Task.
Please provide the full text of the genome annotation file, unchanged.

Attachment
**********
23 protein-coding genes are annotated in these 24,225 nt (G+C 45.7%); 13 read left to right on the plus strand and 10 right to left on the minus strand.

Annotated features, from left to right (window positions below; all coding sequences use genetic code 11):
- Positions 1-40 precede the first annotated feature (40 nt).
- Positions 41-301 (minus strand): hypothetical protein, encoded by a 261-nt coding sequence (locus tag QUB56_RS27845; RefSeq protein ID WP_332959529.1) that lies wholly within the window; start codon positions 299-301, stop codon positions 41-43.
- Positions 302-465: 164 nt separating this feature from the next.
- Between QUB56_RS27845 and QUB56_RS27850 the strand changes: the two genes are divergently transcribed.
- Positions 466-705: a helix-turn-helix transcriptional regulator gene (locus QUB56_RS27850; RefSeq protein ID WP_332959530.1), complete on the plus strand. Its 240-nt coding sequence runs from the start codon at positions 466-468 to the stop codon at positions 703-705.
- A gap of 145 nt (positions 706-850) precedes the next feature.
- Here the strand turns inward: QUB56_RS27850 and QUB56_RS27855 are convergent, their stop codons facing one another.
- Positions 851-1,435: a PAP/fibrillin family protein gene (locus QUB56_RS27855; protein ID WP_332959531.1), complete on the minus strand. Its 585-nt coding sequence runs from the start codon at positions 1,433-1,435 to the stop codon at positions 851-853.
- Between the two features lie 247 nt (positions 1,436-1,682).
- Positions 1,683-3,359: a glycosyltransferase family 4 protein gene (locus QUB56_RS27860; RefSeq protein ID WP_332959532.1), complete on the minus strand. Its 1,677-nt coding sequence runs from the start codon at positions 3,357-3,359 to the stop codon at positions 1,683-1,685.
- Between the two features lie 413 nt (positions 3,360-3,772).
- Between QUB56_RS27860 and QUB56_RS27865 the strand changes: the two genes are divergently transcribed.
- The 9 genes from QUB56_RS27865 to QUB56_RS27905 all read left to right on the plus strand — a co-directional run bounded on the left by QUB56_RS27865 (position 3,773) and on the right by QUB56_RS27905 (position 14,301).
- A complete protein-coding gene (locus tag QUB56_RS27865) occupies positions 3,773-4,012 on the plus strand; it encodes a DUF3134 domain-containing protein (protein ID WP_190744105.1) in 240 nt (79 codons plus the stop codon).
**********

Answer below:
23 protein-coding genes are annotated in these 24,225 nt (G+C 45.7%); 13 read left to right on the plus strand and 10 right to left on the minus strand.

Annotated features, from left to right (window positions below; all coding sequences use genetic code 11):
- Positions 1-40 precede the first annotated feature (40 nt).
- Positions 41-301 (minus strand): hypothetical protein, encoded by a 261-nt coding sequence (locus tag QUB56_RS27845; RefSeq protein ID WP_332959529.1) that lies wholly within the window; start codon positions 299-301, stop codon positions 41-43.
- Positions 302-465: 164 nt separating this feature from the next.
- Between QUB56_RS27845 and QUB56_RS27850 the strand changes: the two genes are divergently transcribed.
- Positions 466-705: a helix-turn-helix transcriptional regulator gene (locus QUB56_RS27850; RefSeq protein ID WP_332959530.1), complete on the plus strand. Its 240-nt coding sequence runs from the start codon at positions 466-468 to the stop codon at positions 703-705.
- A gap of 145 nt (positions 706-850) precedes the next feature.
- Here the strand turns inward: QUB56_RS27850 and QUB56_RS27855 are convergent, their stop codons facing one another.
- Positions 851-1,435: a PAP/fibrillin family protein gene (locus QUB56_RS27855; protein ID WP_332959531.1), complete on the minus strand. Its 585-nt coding sequence runs from the start codon at positions 1,433-1,435 to the stop codon at positions 851-853.
- Between the two features lie 247 nt (positions 1,436-1,682).
- Positions 1,683-3,359: a glycosyltransferase family 4 protein gene (locus QUB56_RS27860; RefSeq protein ID WP_332959532.1), complete on the minus strand. Its 1,677-nt coding sequence runs from the start codon at positions 3,357-3,359 to the stop codon at positions 1,683-1,685.
- Between the two features lie 413 nt (positions 3,360-3,772).
- Between QUB56_RS27860 and QUB56_RS27865 the strand changes: the two genes are divergently transcribed.
- The 9 genes from QUB56_RS27865 to QUB56_RS27905 all read left to right on the plus strand — a co-directional run bounded on the left by QUB56_RS27865 (position 3,773) and on the right by QUB56_RS27905 (position 14,301).
- A complete protein-coding gene (locus tag QUB56_RS27865) occupies positions 3,773-4,012 on the plus strand; it encodes a DUF3134 domain-containing protein (protein ID WP_190744105.1) in 240 nt (79 codons plus the stop codon).